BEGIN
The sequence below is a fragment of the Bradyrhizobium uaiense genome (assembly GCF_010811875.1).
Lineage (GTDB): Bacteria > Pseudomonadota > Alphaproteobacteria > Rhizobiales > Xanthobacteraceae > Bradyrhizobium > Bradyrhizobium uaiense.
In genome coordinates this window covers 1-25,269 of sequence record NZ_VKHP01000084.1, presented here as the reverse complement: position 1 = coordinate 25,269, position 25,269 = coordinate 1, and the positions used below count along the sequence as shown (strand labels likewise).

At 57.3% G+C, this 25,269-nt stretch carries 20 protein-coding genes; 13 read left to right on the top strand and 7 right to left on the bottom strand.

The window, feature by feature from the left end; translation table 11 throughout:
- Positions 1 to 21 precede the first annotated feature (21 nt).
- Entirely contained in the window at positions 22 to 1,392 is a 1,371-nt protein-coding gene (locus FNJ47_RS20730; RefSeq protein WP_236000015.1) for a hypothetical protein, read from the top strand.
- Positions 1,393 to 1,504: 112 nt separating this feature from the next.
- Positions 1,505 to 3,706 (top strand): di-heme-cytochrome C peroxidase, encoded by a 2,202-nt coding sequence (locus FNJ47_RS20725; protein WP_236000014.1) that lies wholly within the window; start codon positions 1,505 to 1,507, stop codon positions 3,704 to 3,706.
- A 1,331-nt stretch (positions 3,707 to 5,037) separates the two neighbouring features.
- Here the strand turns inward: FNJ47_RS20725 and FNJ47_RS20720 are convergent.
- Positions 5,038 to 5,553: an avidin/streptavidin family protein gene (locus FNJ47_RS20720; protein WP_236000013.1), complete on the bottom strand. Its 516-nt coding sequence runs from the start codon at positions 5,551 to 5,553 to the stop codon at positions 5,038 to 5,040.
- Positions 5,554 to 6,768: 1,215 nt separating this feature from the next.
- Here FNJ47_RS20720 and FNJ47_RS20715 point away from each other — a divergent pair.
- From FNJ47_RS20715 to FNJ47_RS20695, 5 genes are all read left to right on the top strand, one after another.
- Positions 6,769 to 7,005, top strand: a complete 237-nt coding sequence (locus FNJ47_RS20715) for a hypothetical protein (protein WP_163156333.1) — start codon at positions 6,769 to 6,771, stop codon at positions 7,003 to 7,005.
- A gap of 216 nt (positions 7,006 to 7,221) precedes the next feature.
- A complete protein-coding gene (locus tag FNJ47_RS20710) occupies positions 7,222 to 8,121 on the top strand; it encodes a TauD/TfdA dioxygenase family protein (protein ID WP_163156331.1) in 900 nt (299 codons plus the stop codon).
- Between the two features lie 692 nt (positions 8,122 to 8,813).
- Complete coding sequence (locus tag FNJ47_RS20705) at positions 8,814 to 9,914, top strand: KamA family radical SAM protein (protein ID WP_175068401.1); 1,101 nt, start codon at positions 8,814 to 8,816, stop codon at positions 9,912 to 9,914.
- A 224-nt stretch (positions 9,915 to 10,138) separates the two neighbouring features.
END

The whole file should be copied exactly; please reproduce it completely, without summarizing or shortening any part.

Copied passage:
The sequence below is a fragment of the Bradyrhizobium uaiense genome (assembly GCF_010811875.1).
Lineage (GTDB): Bacteria > Pseudomonadota > Alphaproteobacteria > Rhizobiales > Xanthobacteraceae > Bradyrhizobium > Bradyrhizobium uaiense.
In genome coordinates this window covers 1-25,269 of sequence record NZ_VKHP01000084.1, presented here as the reverse complement: position 1 = coordinate 25,269, position 25,269 = coordinate 1, and the positions used below count along the sequence as shown (strand labels likewise).

At 57.3% G+C, this 25,269-nt stretch carries 20 protein-coding genes; 13 read left to right on the top strand and 7 right to left on the bottom strand.

The window, feature by feature from the left end; translation table 11 throughout:
- Positions 1 to 21 precede the first annotated feature (21 nt).
- Entirely contained in the window at positions 22 to 1,392 is a 1,371-nt protein-coding gene (locus FNJ47_RS20730; RefSeq protein WP_236000015.1) for a hypothetical protein, read from the top strand.
- Positions 1,393 to 1,504: 112 nt separating this feature from the next.
- Positions 1,505 to 3,706 (top strand): di-heme-cytochrome C peroxidase, encoded by a 2,202-nt coding sequence (locus FNJ47_RS20725; protein WP_236000014.1) that lies wholly within the window; start codon positions 1,505 to 1,507, stop codon positions 3,704 to 3,706.
- A 1,331-nt stretch (positions 3,707 to 5,037) separates the two neighbouring features.
- Here the strand turns inward: FNJ47_RS20725 and FNJ47_RS20720 are convergent.
- Positions 5,038 to 5,553: an avidin/streptavidin family protein gene (locus FNJ47_RS20720; protein WP_236000013.1), complete on the bottom strand. Its 516-nt coding sequence runs from the start codon at positions 5,551 to 5,553 to the stop codon at positions 5,038 to 5,040.
- Positions 5,554 to 6,768: 1,215 nt separating this feature from the next.
- Here FNJ47_RS20720 and FNJ47_RS20715 point away from each other — a divergent pair.
- From FNJ47_RS20715 to FNJ47_RS20695, 5 genes are all read left to right on the top strand, one after another.
- Positions 6,769 to 7,005, top strand: a complete 237-nt coding sequence (locus FNJ47_RS20715) for a hypothetical protein (protein WP_163156333.1) — start codon at positions 6,769 to 6,771, stop codon at positions 7,003 to 7,005.
- A gap of 216 nt (positions 7,006 to 7,221) precedes the next feature.
- A complete protein-coding gene (locus tag FNJ47_RS20710) occupies positions 7,222 to 8,121 on the top strand; it encodes a TauD/TfdA dioxygenase family protein (protein ID WP_163156331.1) in 900 nt (299 codons plus the stop codon).
- Between the two features lie 692 nt (positions 8,122 to 8,813).
- Complete coding sequence (locus tag FNJ47_RS20705) at positions 8,814 to 9,914, top strand: KamA family radical SAM protein (protein ID WP_175068401.1); 1,101 nt, start codon at positions 8,814 to 8,816, stop codon at positions 9,912 to 9,914.
- A 224-nt stretch (positions 9,915 to 10,138) separates the two neighbouring features.